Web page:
Baricitinib: Immunosuppressants may enhance the immunosuppressive effect of Baricitinib. Management: Use of baricitinib in combination with potent immunosuppressants such as azathioprine or cyclosporine is not recommended. Concurrent use with antirheumatic doses of methotrexate or nonbiologic disease modifying antirheumatic drugs (DMARDs) is permitted. Consider therapy modification
BCG (Intravesical): Immunosuppressants may diminish the therapeutic effect of BCG (Intravesical). Avoid combination
Bevacizumab: SUNItinib may enhance the adverse/toxic effect of Bevacizumab. Specifically, the risk for a specific form of anemia, microangiopathic hemolytic anemia (MAHA), may be increased. Bevacizumab may enhance the hypertensive effect of SUNItinib. Avoid combination
Bisphosphonate Derivatives: Angiogenesis Inhibitors (Systemic) may enhance the adverse/toxic effect of Bisphosphonate Derivatives. Specifically, the risk for osteonecrosis of the jaw may be increased. Monitor therapy
Bosentan: May decrease the serum concentration of CYP3A4 Substrates (High risk with Inducers). Monitor therapy
Ceritinib: May increase the serum concentration of CYP3A4 Substrates (High risk with Inhibitors). Management: Use of ceritinib with a narrow therapeutic index CYP3A substrate (eg, alfentanil, cyclosporine, dihydroergotamine, ergotamine, fentanyl, pimozide, quinidine, sirolimus, tacrolimus) should be avoided when possible. Exceptions are discussed separately. Monitor therapy
Clofazimine: May increase the serum concentration of CYP3A4 Substrates (High risk with Inhibitors). Monitor therapy
Coccidioides immitis Skin Test: Immunosuppressants may diminish the diagnostic effect of Coccidioides immitis Skin Test. Monitor therapy
Conivaptan: May increase the serum concentration of CYP3A4 Substrates (High risk with Inhibitors). Avoid combination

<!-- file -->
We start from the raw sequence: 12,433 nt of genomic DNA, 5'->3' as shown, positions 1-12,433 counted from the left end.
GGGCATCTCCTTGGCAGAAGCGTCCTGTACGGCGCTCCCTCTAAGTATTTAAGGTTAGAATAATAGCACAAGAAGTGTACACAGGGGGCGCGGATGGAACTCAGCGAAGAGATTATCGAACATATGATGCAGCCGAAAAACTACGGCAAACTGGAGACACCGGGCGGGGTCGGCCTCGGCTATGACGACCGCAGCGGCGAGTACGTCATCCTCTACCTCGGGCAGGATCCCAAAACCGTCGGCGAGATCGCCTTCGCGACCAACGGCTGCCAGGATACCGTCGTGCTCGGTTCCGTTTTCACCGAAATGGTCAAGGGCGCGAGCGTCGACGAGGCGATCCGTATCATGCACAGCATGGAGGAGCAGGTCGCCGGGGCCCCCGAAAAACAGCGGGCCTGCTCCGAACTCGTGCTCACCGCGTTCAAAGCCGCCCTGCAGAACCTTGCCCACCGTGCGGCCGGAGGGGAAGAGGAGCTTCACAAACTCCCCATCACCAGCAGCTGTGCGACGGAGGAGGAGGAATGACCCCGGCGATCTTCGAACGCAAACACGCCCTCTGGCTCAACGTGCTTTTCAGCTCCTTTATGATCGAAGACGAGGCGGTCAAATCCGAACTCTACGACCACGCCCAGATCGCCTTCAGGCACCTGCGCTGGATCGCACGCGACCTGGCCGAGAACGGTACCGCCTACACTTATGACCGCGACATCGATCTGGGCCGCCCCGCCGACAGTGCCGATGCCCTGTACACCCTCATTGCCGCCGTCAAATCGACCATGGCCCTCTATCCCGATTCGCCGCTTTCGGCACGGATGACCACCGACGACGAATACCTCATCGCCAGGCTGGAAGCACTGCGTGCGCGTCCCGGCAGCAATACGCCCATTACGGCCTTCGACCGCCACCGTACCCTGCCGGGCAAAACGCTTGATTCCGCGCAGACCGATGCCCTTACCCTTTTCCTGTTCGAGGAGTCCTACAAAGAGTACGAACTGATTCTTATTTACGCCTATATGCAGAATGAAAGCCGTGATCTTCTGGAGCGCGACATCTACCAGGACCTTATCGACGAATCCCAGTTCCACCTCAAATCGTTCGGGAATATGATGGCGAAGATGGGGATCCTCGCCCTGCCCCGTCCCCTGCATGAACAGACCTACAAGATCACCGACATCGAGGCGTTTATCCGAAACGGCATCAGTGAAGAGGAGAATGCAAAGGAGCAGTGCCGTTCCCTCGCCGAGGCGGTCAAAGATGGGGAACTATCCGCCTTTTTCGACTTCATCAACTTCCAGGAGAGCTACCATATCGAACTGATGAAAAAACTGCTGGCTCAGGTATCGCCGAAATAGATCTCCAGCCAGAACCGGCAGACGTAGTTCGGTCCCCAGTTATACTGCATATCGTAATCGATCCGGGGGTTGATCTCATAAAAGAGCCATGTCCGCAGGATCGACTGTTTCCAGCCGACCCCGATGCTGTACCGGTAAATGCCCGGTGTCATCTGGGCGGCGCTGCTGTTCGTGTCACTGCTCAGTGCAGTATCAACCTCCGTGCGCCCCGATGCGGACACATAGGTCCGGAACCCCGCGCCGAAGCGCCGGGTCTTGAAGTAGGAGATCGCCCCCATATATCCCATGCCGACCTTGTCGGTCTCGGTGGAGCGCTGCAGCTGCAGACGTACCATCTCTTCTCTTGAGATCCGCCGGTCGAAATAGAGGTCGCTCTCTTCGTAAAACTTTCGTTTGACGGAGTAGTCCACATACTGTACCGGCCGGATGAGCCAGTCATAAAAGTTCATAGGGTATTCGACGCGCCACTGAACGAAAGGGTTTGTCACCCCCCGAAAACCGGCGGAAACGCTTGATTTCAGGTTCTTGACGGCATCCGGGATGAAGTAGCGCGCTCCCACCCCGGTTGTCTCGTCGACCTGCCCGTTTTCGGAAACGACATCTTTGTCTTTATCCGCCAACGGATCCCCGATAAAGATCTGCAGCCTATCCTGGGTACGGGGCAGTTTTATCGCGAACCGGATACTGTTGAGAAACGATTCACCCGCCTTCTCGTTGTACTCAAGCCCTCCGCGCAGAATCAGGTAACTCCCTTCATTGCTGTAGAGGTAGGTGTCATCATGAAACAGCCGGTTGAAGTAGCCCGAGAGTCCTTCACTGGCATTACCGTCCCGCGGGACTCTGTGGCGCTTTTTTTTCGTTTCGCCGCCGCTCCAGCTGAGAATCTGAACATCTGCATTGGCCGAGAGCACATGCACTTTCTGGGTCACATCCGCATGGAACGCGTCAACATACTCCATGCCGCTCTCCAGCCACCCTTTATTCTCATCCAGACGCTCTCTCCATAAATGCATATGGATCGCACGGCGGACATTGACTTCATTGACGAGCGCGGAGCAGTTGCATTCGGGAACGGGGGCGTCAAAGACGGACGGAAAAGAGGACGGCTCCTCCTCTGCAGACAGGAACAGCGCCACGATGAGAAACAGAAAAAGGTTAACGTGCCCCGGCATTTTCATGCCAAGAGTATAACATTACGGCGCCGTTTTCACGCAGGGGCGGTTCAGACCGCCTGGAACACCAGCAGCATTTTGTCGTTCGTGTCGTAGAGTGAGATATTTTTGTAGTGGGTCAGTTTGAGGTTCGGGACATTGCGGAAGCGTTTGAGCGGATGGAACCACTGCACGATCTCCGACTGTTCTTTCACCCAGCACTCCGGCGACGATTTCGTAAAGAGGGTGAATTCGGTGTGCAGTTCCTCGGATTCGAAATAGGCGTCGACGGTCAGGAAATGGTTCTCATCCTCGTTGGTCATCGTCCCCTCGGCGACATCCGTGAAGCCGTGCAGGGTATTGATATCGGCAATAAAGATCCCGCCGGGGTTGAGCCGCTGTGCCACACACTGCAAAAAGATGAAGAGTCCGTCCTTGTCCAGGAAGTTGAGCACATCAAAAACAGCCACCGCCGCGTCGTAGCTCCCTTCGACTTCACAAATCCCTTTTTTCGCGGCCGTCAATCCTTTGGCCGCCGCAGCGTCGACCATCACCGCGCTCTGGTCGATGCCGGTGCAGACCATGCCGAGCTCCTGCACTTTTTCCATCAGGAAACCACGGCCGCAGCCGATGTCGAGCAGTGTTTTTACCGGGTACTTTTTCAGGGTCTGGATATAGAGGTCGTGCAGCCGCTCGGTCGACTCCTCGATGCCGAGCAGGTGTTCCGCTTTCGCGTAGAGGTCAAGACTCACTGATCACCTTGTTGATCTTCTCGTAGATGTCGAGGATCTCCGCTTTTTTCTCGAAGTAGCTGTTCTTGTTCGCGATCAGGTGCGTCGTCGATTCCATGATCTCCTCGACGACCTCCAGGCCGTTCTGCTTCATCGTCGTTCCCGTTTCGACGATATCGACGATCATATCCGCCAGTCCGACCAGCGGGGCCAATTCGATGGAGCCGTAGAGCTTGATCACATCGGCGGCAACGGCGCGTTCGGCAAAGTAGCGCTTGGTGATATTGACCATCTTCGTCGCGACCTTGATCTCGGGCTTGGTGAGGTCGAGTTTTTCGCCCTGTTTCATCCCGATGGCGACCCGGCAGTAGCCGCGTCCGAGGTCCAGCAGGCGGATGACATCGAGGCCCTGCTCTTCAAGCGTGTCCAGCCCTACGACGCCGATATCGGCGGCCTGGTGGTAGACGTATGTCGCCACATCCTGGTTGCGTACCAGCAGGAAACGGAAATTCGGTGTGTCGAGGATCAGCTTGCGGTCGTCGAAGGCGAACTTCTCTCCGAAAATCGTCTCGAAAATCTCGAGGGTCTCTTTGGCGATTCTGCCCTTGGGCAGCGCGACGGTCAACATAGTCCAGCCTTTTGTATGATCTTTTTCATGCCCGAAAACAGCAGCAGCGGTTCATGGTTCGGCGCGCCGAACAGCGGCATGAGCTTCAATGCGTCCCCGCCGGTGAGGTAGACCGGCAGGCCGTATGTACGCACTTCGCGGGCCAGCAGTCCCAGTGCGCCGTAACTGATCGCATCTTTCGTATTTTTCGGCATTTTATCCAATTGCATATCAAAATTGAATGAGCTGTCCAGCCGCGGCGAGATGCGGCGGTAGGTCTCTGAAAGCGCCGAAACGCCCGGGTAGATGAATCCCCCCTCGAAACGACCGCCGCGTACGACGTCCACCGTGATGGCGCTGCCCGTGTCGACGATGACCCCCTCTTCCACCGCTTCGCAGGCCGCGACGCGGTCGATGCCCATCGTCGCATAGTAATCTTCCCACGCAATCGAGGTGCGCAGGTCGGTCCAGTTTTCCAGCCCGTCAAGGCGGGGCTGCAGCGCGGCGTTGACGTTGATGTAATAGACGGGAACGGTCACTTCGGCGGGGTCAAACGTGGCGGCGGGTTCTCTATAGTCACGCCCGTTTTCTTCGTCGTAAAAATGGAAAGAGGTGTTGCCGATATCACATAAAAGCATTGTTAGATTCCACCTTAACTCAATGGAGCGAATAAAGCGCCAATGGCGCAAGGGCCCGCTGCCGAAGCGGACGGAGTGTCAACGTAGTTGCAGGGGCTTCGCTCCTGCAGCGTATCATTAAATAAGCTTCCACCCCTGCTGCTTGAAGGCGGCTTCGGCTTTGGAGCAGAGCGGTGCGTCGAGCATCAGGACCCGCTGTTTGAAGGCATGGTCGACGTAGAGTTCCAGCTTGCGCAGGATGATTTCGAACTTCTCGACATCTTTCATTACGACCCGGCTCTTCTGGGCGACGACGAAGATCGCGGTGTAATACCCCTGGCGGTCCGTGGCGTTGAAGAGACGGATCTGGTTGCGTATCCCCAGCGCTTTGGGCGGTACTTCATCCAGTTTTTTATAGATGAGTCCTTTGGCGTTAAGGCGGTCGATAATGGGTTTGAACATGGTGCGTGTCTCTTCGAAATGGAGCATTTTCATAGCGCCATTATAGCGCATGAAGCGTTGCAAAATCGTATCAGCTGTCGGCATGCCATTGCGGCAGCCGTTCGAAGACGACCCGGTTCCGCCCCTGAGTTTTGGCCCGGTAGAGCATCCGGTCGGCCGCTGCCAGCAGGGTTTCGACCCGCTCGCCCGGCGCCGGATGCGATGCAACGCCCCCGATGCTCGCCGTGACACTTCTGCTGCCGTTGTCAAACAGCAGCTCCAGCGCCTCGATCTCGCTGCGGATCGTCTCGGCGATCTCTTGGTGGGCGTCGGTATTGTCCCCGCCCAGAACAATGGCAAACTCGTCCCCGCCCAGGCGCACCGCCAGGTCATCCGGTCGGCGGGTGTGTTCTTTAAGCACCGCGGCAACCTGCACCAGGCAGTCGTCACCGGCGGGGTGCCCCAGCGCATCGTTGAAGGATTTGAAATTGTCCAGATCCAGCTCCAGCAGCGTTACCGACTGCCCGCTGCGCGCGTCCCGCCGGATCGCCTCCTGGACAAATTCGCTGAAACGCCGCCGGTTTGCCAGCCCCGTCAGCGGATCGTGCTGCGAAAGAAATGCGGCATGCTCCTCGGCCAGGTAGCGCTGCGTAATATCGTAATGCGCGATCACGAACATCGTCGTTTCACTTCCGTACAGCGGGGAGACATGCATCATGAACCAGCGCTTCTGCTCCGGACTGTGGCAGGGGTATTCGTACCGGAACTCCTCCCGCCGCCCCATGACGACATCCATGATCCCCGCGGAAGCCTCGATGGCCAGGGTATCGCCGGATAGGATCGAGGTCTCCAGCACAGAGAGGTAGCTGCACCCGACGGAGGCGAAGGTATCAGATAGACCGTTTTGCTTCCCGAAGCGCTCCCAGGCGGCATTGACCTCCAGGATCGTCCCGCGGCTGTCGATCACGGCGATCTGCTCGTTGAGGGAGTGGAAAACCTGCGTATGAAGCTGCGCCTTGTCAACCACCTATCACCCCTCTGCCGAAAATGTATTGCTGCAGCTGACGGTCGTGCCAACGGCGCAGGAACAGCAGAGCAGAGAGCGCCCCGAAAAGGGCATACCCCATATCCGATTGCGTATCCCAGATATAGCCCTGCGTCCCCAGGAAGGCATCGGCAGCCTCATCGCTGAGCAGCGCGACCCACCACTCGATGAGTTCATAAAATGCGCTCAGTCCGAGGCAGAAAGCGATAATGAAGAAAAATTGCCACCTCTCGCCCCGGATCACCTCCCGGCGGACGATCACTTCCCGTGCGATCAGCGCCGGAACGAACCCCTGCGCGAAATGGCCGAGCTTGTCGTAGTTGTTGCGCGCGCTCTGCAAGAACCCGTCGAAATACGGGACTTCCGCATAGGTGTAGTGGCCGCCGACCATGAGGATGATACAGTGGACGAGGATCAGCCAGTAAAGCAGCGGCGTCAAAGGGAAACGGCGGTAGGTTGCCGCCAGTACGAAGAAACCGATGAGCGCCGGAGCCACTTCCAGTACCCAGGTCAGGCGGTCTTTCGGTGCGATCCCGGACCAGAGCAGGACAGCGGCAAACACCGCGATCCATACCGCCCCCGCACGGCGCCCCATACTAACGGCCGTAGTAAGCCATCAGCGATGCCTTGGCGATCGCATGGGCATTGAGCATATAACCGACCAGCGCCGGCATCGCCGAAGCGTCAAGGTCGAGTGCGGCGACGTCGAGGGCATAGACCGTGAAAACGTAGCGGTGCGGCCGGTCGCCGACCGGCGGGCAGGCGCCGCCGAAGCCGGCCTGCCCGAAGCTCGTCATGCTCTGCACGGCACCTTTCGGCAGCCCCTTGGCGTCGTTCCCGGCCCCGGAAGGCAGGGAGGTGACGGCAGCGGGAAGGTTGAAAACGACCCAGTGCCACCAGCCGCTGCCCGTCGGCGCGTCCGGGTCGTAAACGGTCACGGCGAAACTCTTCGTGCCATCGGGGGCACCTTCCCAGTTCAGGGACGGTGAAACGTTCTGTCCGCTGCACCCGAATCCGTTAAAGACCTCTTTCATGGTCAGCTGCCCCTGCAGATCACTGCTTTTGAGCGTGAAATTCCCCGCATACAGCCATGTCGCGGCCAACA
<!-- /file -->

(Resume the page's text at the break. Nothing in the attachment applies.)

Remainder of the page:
CYP3A4 Inducers (Moderate): May decrease the serum concentration of CYP3A4 Substrates (High risk with Inducers). Monitor therapy
CYP3A4 Inducers (Strong): May decrease the serum concentration of SUNItinib. Management: Avoid when possible. If such a combination cannot be avoided, consider increasing sunitinib dose and monitor clinical response and toxicity closely. Consider therapy modification
CYP3A4 Inhibitors (Moderate): May decrease the metabolism of CYP3A4 Substrates (High risk with Inhibitors). Monitor therapy
CYP3A4 Inhibitors (Strong): May decrease the metabolism of CYP3A4 Substrates (High risk with Inhibitors). Consider therapy modification
Dabrafenib: May decrease the serum concentration of CYP3A4 Substrates (High risk with Inducers). Management: Seek alternatives to the CYP3A4 substrate when possible. If concomitant therapy cannot be avoided, monitor clinical effects of the substrate closely (particularly therapeutic effects). Consider therapy modification
Deferasirox: May decrease the serum concentration of CYP3A4 Substrates (High risk with Inducers). Monitor therapy
Denosumab: May enhance the adverse/toxic effect of Immunosuppressants. Specifically, the risk for serious infections may be increased. Monitor therapy
Dexamethasone (Systemic): May decrease the serum concentration of SUNItinib. Consider therapy modification
Duvelisib: May increase the serum concentration of CYP3A4 Substrates (High risk with Inhibitors). Monitor therapy
Echinacea: May diminish the therapeutic effect of Immunosuppressants. Consider therapy modification